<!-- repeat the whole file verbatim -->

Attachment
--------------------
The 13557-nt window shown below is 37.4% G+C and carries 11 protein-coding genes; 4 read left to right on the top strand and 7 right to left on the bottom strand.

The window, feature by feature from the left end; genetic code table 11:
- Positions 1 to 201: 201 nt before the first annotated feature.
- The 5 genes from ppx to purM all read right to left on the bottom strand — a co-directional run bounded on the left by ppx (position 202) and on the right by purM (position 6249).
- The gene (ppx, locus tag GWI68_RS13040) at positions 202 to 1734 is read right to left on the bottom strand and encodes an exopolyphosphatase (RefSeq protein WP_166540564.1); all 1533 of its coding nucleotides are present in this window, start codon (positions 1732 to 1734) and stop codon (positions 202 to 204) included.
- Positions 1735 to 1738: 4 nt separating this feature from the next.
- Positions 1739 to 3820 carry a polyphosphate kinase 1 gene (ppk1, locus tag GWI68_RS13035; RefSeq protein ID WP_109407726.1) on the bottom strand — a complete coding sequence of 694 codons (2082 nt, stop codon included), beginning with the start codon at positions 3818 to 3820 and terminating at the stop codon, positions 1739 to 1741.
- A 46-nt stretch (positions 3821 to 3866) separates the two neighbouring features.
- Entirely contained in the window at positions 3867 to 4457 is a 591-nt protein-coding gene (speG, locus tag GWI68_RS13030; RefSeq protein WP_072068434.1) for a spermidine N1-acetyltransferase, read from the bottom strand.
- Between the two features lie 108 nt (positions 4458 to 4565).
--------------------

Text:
The 13557-nt window shown below is 37.4% G+C and carries 11 protein-coding genes; 4 read left to right on the top strand and 7 right to left on the bottom strand.

The window, feature by feature from the left end; genetic code table 11:
- Positions 1 to 201: 201 nt before the first annotated feature.
- The 5 genes from ppx to purM all read right to left on the bottom strand — a co-directional run bounded on the left by ppx (position 202) and on the right by purM (position 6249).
- The gene (ppx, locus tag GWI68_RS13040) at positions 202 to 1734 is read right to left on the bottom strand and encodes an exopolyphosphatase (RefSeq protein WP_166540564.1); all 1533 of its coding nucleotides are present in this window, start codon (positions 1732 to 1734) and stop codon (positions 202 to 204) included.
- Positions 1735 to 1738: 4 nt separating this feature from the next.
- Positions 1739 to 3820 carry a polyphosphate kinase 1 gene (ppk1, locus tag GWI68_RS13035; RefSeq protein ID WP_109407726.1) on the bottom strand — a complete coding sequence of 694 codons (2082 nt, stop codon included), beginning with the start codon at positions 3818 to 3820 and terminating at the stop codon, positions 1739 to 1741.
- A 46-nt stretch (positions 3821 to 3866) separates the two neighbouring features.
- Entirely contained in the window at positions 3867 to 4457 is a 591-nt protein-coding gene (speG, locus tag GWI68_RS13030; RefSeq protein WP_072068434.1) for a spermidine N1-acetyltransferase, read from the bottom strand.
- Between the two features lie 108 nt (positions 4458 to 4565).